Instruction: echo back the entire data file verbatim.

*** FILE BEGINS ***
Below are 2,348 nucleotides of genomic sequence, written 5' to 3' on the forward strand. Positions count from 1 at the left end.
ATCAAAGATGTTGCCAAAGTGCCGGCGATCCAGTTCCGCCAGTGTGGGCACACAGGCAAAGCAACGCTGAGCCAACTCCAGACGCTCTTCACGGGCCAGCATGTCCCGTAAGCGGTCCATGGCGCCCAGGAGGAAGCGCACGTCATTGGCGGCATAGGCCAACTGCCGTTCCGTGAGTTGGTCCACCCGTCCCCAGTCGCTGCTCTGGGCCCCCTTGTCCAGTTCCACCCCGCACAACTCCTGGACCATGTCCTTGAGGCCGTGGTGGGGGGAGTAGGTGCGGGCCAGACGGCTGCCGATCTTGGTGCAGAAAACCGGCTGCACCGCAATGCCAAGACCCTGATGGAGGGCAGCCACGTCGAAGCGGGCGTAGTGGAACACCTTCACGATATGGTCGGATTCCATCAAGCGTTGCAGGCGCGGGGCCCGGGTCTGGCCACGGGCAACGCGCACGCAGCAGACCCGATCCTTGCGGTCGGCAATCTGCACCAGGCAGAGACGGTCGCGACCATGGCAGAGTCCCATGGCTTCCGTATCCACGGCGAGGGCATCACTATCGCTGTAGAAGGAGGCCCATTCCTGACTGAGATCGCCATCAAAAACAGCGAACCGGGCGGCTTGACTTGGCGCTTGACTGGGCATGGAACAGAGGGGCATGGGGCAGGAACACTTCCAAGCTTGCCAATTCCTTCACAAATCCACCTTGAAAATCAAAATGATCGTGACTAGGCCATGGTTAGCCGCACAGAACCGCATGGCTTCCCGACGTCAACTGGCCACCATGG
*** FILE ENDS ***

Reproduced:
Below are 2,348 nucleotides of genomic sequence, written 5' to 3' on the forward strand. Positions count from 1 at the left end.
ATCAAAGATGTTGCCAAAGTGCCGGCGATCCAGTTCCGCCAGTGTGGGCACACAGGCAAAGCAACGCTGAGCCAACTCCAGACGCTCTTCACGGGCCAGCATGTCCCGTAAGCGGTCCATGGCGCCCAGGAGGAAGCGCACGTCATTGGCGGCATAGGCCAACTGCCGTTCCGTGAGTTGGTCCACCCGTCCCCAGTCGCTGCTCTGGGCCCCCTTGTCCAGTTCCACCCCGCACAACTCCTGGACCATGTCCTTGAGGCCGTGGTGGGGGGAGTAGGTGCGGGCCAGACGGCTGCCGATCTTGGTGCAGAAAACCGGCTGCACCGCAATGCCAAGACCCTGATGGAGGGCAGCCACGTCGAAGCGGGCGTAGTGGAACACCTTCACGATATGGTCGGATTCCATCAAGCGTTGCAGGCGCGGGGCCCGGGTCTGGCCACGGGCAACGCGCACGCAGCAGACCCGATCCTTGCGGTCGGCAATCTGCACCAGGCAGAGACGGTCGCGACCATGGCAGAGTCCCATGGCTTCCGTATCCACGGCGAGGGCATCACTATCGCTGTAGAAGGAGGCCCATTCCTGACTGAGATCGCCATCAAAAACAGCGAACCGGGCGGCTTGACTTGGCGCTTGACTGGGCATGGAACAGAGGGGCATGGGGCAGGAACACTTCCAAGCTTGCCAATTCCTTCACAAATCCACCTTGAAAATCAAAATGATCGTGACTAGGCCATGGTTAGCCGCACAGAACCGCATGGCTTCCCGACGTCAACTGGCCACCATGG